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Perspectives

Psychological therapies for chronic pain and depression

Peter M Herriot, Anne LJ Burke

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Abstract

Psychological (nondrug) treatments have been shown to be effective for both chronic pain and depression. In contrast to drug therapy, in which the goal of treatment is usually symptom reduction, the core goal of psychological treatments is not always a reduction in pain. Psychological therapy is typically focused on improving function and quality of life despite the presence of ongoing pain.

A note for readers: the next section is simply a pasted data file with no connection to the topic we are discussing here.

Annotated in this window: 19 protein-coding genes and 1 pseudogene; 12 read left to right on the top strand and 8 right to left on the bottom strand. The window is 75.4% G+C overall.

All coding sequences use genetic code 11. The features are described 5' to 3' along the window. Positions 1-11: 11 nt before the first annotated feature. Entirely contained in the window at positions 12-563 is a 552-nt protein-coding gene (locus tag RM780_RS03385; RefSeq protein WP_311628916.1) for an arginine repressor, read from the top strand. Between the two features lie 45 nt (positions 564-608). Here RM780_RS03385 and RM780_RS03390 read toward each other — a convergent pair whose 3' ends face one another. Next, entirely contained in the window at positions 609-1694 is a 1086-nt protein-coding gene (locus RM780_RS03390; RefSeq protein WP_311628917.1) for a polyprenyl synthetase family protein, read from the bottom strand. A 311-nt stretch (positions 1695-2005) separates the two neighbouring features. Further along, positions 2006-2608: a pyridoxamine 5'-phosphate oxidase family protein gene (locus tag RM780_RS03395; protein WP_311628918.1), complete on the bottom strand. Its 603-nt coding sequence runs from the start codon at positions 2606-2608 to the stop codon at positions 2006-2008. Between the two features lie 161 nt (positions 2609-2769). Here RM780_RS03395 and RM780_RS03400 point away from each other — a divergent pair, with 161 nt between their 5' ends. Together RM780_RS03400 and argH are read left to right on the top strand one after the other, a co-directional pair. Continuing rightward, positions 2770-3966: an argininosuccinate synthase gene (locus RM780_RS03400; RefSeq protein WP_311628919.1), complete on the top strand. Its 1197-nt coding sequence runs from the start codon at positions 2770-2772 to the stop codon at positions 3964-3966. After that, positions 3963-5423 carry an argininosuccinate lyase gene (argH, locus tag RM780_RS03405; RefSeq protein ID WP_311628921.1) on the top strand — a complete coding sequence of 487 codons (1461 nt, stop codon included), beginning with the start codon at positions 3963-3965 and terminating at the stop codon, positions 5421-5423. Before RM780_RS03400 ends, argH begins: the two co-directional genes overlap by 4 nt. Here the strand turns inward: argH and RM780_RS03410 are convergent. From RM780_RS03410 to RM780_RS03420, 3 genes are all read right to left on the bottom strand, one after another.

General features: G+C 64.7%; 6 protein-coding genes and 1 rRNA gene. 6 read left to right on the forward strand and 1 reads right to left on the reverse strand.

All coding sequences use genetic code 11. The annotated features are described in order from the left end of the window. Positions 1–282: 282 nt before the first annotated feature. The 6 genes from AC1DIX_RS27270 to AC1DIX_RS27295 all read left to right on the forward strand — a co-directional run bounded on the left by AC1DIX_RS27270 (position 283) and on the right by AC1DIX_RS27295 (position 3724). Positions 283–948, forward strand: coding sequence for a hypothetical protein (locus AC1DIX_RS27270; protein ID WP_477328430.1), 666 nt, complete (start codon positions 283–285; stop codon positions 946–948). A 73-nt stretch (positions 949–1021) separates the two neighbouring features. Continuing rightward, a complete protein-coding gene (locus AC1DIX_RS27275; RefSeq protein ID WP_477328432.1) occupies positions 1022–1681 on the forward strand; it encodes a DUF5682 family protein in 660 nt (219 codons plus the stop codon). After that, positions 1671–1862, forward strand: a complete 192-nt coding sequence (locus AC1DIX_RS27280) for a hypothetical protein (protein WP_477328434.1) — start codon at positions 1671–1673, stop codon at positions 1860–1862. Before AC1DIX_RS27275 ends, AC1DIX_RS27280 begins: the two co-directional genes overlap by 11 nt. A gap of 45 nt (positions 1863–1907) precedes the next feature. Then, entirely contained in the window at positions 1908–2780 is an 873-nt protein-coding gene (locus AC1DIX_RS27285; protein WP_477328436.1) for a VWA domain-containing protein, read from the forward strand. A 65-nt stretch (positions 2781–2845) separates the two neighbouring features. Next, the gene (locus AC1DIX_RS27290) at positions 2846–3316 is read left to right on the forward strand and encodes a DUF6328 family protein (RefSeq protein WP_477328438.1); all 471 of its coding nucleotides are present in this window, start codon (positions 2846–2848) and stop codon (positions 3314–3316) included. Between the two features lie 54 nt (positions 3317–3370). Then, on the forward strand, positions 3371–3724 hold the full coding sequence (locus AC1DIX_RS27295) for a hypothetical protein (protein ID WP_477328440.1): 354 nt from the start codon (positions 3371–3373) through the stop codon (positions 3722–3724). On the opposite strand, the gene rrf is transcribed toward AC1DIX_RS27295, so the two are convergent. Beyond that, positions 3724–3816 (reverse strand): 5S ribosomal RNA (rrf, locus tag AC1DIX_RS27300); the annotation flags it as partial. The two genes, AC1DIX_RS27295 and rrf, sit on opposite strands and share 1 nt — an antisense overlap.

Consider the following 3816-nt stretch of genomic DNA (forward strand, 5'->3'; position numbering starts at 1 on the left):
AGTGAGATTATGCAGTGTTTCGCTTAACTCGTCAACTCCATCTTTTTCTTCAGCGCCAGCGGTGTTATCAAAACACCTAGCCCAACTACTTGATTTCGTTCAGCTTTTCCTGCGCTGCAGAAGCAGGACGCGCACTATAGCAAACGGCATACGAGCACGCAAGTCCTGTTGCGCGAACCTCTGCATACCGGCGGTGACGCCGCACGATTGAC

Key Points

  • Psychological therapies have much to offer individuals who have chronic pain and comorbid depression, and they are a core component of the multidisciplinary management of chronic pain.
  • Patients should be encouraged to look beyond pharmaceutical treatments for chronic pain and depression.
  • Psychological therapy is frequently focused on improving function and quality of life despite the presence of persistent pain.
  • Specific treatment components may include relaxation training, graded behavioural activation, changing how patients interact with their thoughts and mindfulness.

    Picture credit: © Ian Hooton/Science Photo Library.

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